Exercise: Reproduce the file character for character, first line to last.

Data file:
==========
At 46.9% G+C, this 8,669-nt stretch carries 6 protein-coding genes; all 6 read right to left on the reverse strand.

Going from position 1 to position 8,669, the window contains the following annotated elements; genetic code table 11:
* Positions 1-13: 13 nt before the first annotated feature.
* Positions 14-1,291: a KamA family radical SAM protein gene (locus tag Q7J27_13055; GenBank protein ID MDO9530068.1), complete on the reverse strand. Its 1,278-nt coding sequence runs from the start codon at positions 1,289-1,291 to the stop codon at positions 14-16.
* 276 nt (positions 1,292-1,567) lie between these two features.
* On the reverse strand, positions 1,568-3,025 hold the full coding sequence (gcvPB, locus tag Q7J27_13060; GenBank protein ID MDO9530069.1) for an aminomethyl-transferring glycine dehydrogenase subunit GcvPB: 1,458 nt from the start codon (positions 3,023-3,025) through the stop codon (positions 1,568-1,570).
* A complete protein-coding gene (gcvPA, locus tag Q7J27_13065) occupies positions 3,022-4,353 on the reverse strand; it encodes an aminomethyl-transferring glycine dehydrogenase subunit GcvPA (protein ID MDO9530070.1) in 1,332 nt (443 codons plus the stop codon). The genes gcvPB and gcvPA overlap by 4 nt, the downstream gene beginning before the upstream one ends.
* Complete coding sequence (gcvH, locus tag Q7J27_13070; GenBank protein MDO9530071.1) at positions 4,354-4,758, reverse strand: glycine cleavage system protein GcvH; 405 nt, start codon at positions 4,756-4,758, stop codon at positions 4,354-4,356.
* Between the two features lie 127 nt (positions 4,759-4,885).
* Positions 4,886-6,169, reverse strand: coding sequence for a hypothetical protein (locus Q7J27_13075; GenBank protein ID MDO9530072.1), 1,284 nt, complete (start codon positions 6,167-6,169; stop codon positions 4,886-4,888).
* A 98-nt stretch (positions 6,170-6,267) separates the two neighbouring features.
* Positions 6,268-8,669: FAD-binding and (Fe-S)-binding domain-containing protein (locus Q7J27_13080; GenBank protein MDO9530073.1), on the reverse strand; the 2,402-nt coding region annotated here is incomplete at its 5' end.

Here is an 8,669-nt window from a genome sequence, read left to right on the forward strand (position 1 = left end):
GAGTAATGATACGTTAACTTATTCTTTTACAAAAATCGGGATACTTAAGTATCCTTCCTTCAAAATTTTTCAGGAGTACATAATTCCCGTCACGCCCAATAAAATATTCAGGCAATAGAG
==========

At 46.9% G+C, this 8,669-nt stretch carries 6 protein-coding genes; all 6 read right to left on the reverse strand.

Going from position 1 to position 8,669, the window contains the following annotated elements; genetic code table 11:
* Positions 1-13: 13 nt before the first annotated feature.
* Positions 14-1,291: a KamA family radical SAM protein gene (locus tag Q7J27_13055; GenBank protein ID MDO9530068.1), complete on the reverse strand. Its 1,278-nt coding sequence runs from the start codon at positions 1,289-1,291 to the stop codon at positions 14-16.
* 276 nt (positions 1,292-1,567) lie between these two features.
* On the reverse strand, positions 1,568-3,025 hold the full coding sequence (gcvPB, locus tag Q7J27_13060; GenBank protein ID MDO9530069.1) for an aminomethyl-transferring glycine dehydrogenase subunit GcvPB: 1,458 nt from the start codon (positions 3,023-3,025) through the stop codon (positions 1,568-1,570).
* A complete protein-coding gene (gcvPA, locus tag Q7J27_13065) occupies positions 3,022-4,353 on the reverse strand; it encodes an aminomethyl-transferring glycine dehydrogenase subunit GcvPA (protein ID MDO9530070.1) in 1,332 nt (443 codons plus the stop codon). The genes gcvPB and gcvPA overlap by 4 nt, the downstream gene beginning before the upstream one ends.
* Complete coding sequence (gcvH, locus tag Q7J27_13070; GenBank protein MDO9530071.1) at positions 4,354-4,758, reverse strand: glycine cleavage system protein GcvH; 405 nt, start codon at positions 4,756-4,758, stop codon at positions 4,354-4,356.
* Between the two features lie 127 nt (positions 4,759-4,885).
* Positions 4,886-6,169, reverse strand: coding sequence for a hypothetical protein (locus Q7J27_13075; GenBank protein ID MDO9530072.1), 1,284 nt, complete (start codon positions 6,167-6,169; stop codon positions 4,886-4,888).
* A 98-nt stretch (positions 6,170-6,267) separates the two neighbouring features.
* Positions 6,268-8,669: FAD-binding and (Fe-S)-binding domain-containing protein (locus Q7J27_13080; GenBank protein MDO9530073.1), on the reverse strand; the 2,402-nt coding region annotated here is incomplete at its 5' end.

Here is an 8,669-nt window from a genome sequence, read left to right on the forward strand (position 1 = left end):
GAGTAATGATACGTTAACTTATTCTTTTACAAAAATCGGGATACTTAAGTATCCTTCCTTCAAAATTTTTCAGGAGTACATAATTCCCGTCACGCCCAATAAAATATTCAGGCAATAGAG